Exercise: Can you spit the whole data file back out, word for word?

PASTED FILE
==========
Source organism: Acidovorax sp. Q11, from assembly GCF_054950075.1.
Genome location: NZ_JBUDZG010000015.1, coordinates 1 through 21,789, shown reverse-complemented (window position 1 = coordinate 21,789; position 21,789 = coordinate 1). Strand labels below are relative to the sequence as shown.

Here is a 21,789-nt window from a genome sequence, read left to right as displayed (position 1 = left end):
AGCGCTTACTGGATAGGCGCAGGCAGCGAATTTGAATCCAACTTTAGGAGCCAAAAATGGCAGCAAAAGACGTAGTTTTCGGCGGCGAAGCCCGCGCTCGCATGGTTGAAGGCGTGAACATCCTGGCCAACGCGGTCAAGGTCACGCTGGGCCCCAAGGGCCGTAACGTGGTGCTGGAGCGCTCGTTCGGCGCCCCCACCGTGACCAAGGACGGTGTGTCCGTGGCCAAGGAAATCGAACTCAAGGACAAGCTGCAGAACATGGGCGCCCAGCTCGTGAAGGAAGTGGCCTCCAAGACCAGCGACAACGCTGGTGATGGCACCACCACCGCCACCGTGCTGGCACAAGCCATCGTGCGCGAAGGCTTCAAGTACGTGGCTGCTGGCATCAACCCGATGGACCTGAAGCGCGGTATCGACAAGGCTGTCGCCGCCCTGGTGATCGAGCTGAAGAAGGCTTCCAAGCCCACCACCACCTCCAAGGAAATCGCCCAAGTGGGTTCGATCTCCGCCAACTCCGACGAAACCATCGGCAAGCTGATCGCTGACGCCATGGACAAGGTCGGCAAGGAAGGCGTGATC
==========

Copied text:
Source organism: Acidovorax sp. Q11, from assembly GCF_054950075.1.
Genome location: NZ_JBUDZG010000015.1, coordinates 1 through 21,789, shown reverse-complemented (window position 1 = coordinate 21,789; position 21,789 = coordinate 1). Strand labels below are relative to the sequence as shown.

Here is a 21,789-nt window from a genome sequence, read left to right as displayed (position 1 = left end):
AGCGCTTACTGGATAGGCGCAGGCAGCGAATTTGAATCCAACTTTAGGAGCCAAAAATGGCAGCAAAAGACGTAGTTTTCGGCGGCGAAGCCCGCGCTCGCATGGTTGAAGGCGTGAACATCCTGGCCAACGCGGTCAAGGTCACGCTGGGCCCCAAGGGCCGTAACGTGGTGCTGGAGCGCTCGTTCGGCGCCCCCACCGTGACCAAGGACGGTGTGTCCGTGGCCAAGGAAATCGAACTCAAGGACAAGCTGCAGAACATGGGCGCCCAGCTCGTGAAGGAAGTGGCCTCCAAGACCAGCGACAACGCTGGTGATGGCACCACCACCGCCACCGTGCTGGCACAAGCCATCGTGCGCGAAGGCTTCAAGTACGTGGCTGCTGGCATCAACCCGATGGACCTGAAGCGCGGTATCGACAAGGCTGTCGCCGCCCTGGTGATCGAGCTGAAGAAGGCTTCCAAGCCCACCACCACCTCCAAGGAAATCGCCCAAGTGGGTTCGATCTCCGCCAACTCCGACGAAACCATCGGCAAGCTGATCGCTGACGCCATGGACAAGGTCGGCAAGGAAGGCGTGATC